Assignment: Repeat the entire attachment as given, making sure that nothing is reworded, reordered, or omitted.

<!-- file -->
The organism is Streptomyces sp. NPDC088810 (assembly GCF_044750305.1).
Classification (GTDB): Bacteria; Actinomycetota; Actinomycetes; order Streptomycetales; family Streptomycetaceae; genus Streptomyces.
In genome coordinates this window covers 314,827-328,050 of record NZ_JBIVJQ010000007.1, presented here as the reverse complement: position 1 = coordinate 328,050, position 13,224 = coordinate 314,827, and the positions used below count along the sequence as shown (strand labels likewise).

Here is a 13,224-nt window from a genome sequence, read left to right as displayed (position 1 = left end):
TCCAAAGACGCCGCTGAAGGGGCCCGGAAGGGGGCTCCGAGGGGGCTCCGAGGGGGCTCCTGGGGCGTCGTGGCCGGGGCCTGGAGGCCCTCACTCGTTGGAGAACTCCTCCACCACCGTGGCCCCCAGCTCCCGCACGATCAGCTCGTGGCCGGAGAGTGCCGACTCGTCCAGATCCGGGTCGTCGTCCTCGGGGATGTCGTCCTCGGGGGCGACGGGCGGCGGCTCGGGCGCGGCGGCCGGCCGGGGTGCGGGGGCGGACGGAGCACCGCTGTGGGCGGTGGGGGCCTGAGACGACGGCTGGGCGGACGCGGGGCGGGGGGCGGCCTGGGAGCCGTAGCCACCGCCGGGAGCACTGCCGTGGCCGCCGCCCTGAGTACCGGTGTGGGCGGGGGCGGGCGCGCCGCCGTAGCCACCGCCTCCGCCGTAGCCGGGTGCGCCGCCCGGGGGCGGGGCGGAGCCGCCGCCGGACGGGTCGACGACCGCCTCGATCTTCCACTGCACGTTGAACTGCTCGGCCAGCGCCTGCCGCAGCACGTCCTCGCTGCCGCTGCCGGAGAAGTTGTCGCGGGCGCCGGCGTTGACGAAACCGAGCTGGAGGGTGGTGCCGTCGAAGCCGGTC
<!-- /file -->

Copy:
The organism is Streptomyces sp. NPDC088810 (assembly GCF_044750305.1).
Classification (GTDB): Bacteria; Actinomycetota; Actinomycetes; order Streptomycetales; family Streptomycetaceae; genus Streptomyces.
In genome coordinates this window covers 314,827-328,050 of record NZ_JBIVJQ010000007.1, presented here as the reverse complement: position 1 = coordinate 328,050, position 13,224 = coordinate 314,827, and the positions used below count along the sequence as shown (strand labels likewise).

Here is a 13,224-nt window from a genome sequence, read left to right as displayed (position 1 = left end):
TCCAAAGACGCCGCTGAAGGGGCCCGGAAGGGGGCTCCGAGGGGGCTCCGAGGGGGCTCCTGGGGCGTCGTGGCCGGGGCCTGGAGGCCCTCACTCGTTGGAGAACTCCTCCACCACCGTGGCCCCCAGCTCCCGCACGATCAGCTCGTGGCCGGAGAGTGCCGACTCGTCCAGATCCGGGTCGTCGTCCTCGGGGATGTCGTCCTCGGGGGCGACGGGCGGCGGCTCGGGCGCGGCGGCCGGCCGGGGTGCGGGGGCGGACGGAGCACCGCTGTGGGCGGTGGGGGCCTGAGACGACGGCTGGGCGGACGCGGGGCGGGGGGCGGCCTGGGAGCCGTAGCCACCGCCGGGAGCACTGCCGTGGCCGCCGCCCTGAGTACCGGTGTGGGCGGGGGCGGGCGCGCCGCCGTAGCCACCGCCTCCGCCGTAGCCGGGTGCGCCGCCCGGGGGCGGGGCGGAGCCGCCGCCGGACGGGTCGACGACCGCCTCGATCTTCCACTGCACGTTGAACTGCTCGGCCAGCGCCTGCCGCAGCACGTCCTCGCTGCCGCTGCCGGAGAAGTTGTCGCGGGCGCCGGCGTTGACGAAACCGAGCTGGAGGGTGGTGCCGTCGAAGCCGGTC